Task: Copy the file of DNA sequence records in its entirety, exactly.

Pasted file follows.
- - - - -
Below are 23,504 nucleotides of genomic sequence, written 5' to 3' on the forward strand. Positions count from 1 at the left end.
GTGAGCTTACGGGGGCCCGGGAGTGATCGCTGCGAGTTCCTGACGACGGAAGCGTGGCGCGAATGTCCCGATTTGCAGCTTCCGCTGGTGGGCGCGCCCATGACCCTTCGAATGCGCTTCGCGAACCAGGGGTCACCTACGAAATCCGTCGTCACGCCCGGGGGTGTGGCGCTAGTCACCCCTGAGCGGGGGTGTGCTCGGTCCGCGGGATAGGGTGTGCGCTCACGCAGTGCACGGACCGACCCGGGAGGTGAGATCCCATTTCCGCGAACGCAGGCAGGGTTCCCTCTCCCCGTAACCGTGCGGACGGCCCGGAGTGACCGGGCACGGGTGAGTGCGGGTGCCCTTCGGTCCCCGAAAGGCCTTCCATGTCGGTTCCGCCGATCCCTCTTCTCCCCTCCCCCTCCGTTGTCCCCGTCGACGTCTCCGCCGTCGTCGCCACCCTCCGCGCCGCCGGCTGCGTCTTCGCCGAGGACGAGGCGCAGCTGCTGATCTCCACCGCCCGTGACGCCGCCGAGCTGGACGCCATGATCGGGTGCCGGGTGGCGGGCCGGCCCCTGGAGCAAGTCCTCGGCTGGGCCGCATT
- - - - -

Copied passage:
Below are 23,504 nucleotides of genomic sequence, written 5' to 3' on the forward strand. Positions count from 1 at the left end.
GTGAGCTTACGGGGGCCCGGGAGTGATCGCTGCGAGTTCCTGACGACGGAAGCGTGGCGCGAATGTCCCGATTTGCAGCTTCCGCTGGTGGGCGCGCCCATGACCCTTCGAATGCGCTTCGCGAACCAGGGGTCACCTACGAAATCCGTCGTCACGCCCGGGGGTGTGGCGCTAGTCACCCCTGAGCGGGGGTGTGCTCGGTCCGCGGGATAGGGTGTGCGCTCACGCAGTGCACGGACCGACCCGGGAGGTGAGATCCCATTTCCGCGAACGCAGGCAGGGTTCCCTCTCCCCGTAACCGTGCGGACGGCCCGGAGTGACCGGGCACGGGTGAGTGCGGGTGCCCTTCGGTCCCCGAAAGGCCTTCCATGTCGGTTCCGCCGATCCCTCTTCTCCCCTCCCCCTCCGTTGTCCCCGTCGACGTCTCCGCCGTCGTCGCCACCCTCCGCGCCGCCGGCTGCGTCTTCGCCGAGGACGAGGCGCAGCTGCTGATCTCCACCGCCCGTGACGCCGCCGAGCTGGACGCCATGATCGGGTGCCGGGTGGCGGGCCGGCCCCTGGAGCAAGTCCTCGGCTGGGCCGCATT